Alcohol misuse is soaring among older people and is presenting new challenges for service provsion and commissioning, says Tony Rao

Older man drinking beer

The number of alcohol-related admissions for people aged 65 and over in England is growing apace. In London alone, there were over 400,000 admissions in this age group between 2002-03 and 2011-12, with an average 189 per cent increase in admission numbers over this timeframe.

Some areas such as Enfield, Bexley and Brent saw increases of over 400 percent. A similar increase of 150 per cent for admissions over this period has been noted for those aged 65 and over, with alcohol misuse accompanying other mental disorders (dual diagnosis).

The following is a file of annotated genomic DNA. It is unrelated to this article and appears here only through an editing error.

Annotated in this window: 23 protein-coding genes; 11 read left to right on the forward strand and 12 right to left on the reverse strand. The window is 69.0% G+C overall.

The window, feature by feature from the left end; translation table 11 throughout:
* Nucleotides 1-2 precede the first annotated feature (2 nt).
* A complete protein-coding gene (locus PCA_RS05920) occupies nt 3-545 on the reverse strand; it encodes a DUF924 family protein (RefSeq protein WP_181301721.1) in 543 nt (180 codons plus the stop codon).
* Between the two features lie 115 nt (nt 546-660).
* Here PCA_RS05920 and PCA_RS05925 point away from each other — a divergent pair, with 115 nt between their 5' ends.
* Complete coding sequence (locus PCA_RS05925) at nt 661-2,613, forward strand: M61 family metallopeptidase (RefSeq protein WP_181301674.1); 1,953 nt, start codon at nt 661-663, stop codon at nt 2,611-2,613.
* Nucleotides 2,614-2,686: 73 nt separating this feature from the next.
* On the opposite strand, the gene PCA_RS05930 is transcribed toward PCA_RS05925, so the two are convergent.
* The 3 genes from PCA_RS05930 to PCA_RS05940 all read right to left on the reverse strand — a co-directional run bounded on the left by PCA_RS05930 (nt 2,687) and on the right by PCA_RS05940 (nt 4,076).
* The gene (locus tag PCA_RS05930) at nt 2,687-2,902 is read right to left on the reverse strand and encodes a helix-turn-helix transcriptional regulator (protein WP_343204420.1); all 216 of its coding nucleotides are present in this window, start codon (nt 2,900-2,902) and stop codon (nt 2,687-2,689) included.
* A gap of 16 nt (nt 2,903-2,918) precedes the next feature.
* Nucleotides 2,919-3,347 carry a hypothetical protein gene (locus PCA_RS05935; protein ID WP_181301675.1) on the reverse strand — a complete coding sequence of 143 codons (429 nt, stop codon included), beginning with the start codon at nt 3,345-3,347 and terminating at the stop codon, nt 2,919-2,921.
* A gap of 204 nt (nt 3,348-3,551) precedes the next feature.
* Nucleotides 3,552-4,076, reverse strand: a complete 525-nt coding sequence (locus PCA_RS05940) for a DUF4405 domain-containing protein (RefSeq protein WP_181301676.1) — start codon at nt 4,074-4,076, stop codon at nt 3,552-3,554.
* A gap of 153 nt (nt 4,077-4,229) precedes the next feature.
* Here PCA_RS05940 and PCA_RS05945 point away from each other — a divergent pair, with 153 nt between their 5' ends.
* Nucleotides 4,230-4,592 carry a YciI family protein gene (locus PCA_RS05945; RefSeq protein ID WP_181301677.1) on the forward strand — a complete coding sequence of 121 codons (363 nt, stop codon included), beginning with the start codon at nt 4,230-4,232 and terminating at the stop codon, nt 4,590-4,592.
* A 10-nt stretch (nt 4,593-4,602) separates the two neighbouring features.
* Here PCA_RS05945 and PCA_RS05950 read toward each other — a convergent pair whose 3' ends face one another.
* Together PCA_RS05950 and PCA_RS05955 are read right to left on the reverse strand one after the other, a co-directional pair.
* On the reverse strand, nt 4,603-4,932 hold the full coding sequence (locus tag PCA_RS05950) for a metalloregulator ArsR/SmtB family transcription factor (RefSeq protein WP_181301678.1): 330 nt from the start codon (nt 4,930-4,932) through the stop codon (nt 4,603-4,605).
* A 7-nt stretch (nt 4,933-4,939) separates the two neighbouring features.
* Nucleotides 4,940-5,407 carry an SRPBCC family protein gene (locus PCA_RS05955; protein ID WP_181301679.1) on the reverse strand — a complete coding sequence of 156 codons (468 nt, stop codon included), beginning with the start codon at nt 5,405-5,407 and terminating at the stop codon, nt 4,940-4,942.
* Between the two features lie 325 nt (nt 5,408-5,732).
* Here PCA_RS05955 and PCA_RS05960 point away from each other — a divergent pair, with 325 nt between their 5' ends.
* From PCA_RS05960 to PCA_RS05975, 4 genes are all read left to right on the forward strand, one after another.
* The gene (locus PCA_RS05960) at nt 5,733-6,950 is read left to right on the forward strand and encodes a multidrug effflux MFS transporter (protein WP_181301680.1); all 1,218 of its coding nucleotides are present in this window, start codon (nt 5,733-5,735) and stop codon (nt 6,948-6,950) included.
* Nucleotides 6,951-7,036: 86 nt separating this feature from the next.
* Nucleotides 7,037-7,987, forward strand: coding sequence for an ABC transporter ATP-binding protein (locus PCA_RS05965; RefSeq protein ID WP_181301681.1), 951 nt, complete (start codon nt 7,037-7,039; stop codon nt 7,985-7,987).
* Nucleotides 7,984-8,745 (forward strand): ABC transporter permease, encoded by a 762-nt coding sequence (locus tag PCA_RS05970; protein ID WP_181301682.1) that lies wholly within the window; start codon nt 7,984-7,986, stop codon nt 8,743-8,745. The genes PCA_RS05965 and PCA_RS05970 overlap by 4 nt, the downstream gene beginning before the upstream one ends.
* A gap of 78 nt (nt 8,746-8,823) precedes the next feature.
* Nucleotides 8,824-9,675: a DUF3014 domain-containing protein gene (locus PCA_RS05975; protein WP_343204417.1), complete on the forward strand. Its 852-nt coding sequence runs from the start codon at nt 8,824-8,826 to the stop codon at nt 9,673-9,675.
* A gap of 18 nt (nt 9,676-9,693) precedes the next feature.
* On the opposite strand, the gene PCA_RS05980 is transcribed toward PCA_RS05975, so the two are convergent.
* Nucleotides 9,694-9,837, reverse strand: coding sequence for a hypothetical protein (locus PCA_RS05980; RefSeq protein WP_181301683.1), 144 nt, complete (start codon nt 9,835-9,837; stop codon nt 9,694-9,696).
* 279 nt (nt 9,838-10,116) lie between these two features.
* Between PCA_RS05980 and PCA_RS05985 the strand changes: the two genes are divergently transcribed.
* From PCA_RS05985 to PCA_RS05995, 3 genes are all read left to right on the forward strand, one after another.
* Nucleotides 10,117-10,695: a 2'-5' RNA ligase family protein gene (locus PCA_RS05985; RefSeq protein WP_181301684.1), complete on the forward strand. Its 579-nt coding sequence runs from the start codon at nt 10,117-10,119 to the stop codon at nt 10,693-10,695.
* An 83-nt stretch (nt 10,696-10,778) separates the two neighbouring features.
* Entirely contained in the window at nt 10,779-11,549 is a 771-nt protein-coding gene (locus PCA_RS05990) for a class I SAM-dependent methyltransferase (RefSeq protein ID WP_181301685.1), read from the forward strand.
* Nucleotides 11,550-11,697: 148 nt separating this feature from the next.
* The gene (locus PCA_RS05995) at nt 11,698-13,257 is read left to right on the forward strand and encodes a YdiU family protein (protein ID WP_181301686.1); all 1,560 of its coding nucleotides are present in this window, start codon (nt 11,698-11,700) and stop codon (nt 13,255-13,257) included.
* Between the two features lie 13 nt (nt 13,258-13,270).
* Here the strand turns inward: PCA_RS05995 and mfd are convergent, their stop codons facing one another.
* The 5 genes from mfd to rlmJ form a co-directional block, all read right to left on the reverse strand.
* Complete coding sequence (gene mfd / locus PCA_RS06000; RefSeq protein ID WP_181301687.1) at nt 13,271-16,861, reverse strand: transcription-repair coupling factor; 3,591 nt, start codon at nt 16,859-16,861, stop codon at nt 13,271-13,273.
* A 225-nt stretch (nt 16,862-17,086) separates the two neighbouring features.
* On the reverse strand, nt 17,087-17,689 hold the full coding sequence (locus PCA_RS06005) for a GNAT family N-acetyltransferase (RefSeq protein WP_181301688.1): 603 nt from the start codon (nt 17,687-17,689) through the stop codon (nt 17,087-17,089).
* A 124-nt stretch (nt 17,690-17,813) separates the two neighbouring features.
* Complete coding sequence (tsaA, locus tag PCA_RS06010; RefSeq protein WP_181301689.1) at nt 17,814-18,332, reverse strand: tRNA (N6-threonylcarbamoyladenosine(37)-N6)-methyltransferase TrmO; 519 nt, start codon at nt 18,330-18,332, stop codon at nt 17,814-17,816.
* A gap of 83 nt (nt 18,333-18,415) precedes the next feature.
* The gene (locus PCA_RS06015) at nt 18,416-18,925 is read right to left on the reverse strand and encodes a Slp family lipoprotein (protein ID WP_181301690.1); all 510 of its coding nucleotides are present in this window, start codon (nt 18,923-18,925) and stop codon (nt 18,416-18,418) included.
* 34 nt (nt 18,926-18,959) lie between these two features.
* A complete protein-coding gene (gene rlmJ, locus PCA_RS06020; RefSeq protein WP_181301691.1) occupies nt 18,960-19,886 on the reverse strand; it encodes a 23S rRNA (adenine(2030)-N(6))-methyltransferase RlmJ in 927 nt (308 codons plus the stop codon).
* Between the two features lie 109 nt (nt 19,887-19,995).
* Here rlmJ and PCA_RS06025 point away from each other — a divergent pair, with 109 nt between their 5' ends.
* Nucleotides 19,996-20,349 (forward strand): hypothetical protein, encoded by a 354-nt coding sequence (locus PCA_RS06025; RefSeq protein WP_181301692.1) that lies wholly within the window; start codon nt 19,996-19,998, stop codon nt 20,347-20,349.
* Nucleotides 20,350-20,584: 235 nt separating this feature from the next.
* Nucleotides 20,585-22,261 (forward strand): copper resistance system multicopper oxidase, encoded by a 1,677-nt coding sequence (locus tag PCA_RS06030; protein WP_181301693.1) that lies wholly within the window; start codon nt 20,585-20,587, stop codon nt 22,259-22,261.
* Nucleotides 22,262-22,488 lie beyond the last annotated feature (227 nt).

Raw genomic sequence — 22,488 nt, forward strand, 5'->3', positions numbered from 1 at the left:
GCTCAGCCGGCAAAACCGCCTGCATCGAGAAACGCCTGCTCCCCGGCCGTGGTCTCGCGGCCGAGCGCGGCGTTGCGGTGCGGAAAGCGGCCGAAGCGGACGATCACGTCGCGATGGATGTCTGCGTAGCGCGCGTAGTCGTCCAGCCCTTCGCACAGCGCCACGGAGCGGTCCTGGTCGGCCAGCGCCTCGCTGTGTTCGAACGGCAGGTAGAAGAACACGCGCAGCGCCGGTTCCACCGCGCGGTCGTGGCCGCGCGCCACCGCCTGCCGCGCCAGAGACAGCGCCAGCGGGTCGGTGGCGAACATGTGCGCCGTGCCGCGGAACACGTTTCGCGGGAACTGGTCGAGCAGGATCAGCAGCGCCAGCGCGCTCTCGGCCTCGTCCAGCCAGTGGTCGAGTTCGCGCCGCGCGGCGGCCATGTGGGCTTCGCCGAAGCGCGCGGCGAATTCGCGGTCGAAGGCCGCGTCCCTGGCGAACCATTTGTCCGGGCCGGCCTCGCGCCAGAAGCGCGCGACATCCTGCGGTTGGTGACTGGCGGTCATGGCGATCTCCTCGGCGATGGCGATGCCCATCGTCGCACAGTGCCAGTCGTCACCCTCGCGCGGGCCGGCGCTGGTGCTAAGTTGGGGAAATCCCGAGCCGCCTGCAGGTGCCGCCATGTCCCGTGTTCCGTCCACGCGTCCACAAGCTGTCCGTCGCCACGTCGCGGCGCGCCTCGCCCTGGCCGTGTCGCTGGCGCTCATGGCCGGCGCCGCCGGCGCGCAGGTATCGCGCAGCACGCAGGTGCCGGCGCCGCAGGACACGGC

In 2009, South London and Maudsley Foundation Trust developed the first dual diagnosis strategy in the UK. Having made the recording of alcohol and drug use mandatory within the mental Health of older adults clinical academic group, detection, intervention and referral for older people with dual diagnosis became incorporated into all care pathways and all service lines.

As well as developing a bespoke training package for health professionals in dual diagnosis, there are plans to create champions within each clinical team and for more robust partnerships to be established with statutory and voluntary agencies.

In addition, for the first time the impact of alcohol-related health and social harm in older people has been collated for a single borough.

Invisible addicts